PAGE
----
Completed project

Environmental Values, Beliefs and Behavior in the Czech Republic in Historical and Cross-National Perspective

Project duration: 
2009 - 2012

This project analyzes environmental values and behavior in the Czech Republic in both historical and comparative perspective. The project seeks to make a major contribution to environmental sociology by focusing on four research themes. First, by implementing the 2010 ISSP survey, it will measure the development of post-materialist values across post-communist countries and compare the determinants of those values with Western democracies. Second, it will test a number of theories in explaining pro-environmental behavior in the CR and cross-nationally. Third, is will evaluate whether beliefs about science, technology and the environment support „ecological modernization“ theory. Lastly, it will examine beliefs about the degree of environmental injustice in the CR. In addition to the ISSP survey, the project involves qualitative interviews, panel group discussions, and the secondary analysis of historical data.

Principal investigator: 
Grant agency: 
Czech Science Foundation (GACR)
Department: 

Project publications (total 2, displaying 1 - 2)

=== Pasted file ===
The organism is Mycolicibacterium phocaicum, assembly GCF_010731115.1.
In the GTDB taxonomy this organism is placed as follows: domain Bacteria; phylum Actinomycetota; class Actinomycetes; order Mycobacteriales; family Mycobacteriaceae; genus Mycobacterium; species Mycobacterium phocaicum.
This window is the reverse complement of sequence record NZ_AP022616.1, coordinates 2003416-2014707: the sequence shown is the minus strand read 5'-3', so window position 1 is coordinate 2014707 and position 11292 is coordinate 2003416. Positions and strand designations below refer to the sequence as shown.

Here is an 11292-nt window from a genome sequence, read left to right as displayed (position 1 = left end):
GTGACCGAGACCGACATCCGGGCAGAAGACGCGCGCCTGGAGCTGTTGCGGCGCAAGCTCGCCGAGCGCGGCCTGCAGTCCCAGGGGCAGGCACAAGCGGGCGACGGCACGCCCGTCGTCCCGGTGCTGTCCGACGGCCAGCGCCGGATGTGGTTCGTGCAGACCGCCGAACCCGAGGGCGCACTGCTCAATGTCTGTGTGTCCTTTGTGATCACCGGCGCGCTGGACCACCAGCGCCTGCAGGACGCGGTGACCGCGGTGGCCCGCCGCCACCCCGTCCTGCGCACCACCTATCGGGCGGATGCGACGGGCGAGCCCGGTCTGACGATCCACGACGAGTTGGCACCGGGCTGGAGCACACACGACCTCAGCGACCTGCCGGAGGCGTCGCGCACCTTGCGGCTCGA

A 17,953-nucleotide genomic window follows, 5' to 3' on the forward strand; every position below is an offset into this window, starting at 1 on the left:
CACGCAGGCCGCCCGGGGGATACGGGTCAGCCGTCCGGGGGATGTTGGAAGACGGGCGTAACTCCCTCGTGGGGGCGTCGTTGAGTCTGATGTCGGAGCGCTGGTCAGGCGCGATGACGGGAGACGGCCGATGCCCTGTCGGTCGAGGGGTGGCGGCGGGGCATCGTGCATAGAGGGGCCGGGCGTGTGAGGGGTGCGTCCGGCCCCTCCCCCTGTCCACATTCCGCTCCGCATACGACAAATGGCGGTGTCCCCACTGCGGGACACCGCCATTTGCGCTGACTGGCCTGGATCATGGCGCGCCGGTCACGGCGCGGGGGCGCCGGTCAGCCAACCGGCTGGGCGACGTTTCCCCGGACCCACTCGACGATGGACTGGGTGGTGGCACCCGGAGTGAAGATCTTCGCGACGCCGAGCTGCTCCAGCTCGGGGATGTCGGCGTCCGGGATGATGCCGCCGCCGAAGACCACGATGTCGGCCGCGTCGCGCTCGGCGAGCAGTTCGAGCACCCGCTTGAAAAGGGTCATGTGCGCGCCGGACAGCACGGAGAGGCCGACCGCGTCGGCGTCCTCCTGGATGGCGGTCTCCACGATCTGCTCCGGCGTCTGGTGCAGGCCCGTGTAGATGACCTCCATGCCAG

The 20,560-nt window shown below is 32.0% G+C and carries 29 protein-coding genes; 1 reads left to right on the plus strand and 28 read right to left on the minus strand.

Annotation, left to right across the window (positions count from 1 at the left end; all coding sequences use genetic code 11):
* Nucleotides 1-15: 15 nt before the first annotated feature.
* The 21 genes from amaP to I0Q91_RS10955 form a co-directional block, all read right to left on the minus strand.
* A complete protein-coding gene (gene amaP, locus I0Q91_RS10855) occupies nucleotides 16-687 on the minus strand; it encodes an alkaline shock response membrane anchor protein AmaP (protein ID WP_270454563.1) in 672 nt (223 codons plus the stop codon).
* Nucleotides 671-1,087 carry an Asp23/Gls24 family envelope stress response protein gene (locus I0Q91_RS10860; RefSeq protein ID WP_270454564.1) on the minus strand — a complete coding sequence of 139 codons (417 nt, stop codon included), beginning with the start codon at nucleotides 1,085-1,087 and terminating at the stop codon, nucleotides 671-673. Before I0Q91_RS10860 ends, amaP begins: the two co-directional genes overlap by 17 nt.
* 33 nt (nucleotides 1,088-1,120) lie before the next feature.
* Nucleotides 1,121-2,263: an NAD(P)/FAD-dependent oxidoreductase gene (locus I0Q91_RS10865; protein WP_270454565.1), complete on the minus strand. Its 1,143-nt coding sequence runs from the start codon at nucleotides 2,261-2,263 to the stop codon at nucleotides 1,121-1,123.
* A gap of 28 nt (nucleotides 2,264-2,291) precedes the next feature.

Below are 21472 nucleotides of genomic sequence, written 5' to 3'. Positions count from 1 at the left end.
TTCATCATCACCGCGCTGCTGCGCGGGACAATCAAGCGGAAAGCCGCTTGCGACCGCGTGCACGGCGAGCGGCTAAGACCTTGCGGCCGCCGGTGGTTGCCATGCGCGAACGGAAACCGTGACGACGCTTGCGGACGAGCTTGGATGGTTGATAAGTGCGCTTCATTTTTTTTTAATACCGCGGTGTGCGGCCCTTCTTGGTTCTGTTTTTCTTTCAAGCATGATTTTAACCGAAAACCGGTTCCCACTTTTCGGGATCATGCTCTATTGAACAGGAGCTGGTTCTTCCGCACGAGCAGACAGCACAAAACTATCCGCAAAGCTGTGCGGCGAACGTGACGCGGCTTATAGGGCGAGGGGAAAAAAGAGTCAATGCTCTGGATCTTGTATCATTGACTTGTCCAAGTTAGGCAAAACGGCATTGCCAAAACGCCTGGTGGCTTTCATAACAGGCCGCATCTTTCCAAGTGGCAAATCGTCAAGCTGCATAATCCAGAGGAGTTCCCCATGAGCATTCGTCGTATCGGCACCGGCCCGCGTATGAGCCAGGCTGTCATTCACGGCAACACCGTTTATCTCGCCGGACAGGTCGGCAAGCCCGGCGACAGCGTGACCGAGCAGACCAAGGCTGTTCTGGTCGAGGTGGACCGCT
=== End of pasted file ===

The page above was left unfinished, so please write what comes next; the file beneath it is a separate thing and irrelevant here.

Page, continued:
Jehlička, Petr, Tomáš Kostelecký, Joe Smith

Food systems are of increasing interest in both research and policy communities. Surveys of post-socialist countries of Central and Eastern Europe (CEE) show high rates of food self-provisioning. These practices have been explained in terms of being ‘coping strategies of the poor’. Alber and Kohler’s ‘Informal Food Production in the Enlarged European Union’ (2008) offers a prominent account of this argument, supported by quantitative data.

Topic:
EU, politics (and political attitudes)
Department:
Local and regional studies
Type of publication:
Article with impact factor
Jehlička, Petr, Tomáš Kostelecký, Daniel Kunštát

This article examines the electoral results of the Czech Green Party in the 2010 elections to the lower house of the Czech Parliament, placing those results in both historical and sociological perspective. In particular, the article analyzes the social bases of Green Party support in past parliamentary elections, and identifies reasons for the party’s substantial decline in electoral support in 2010.

Topic:
politics (and political attitudes), elections (and polls)
Department:
Local and regional studies
Type of publication:
Article with impact factor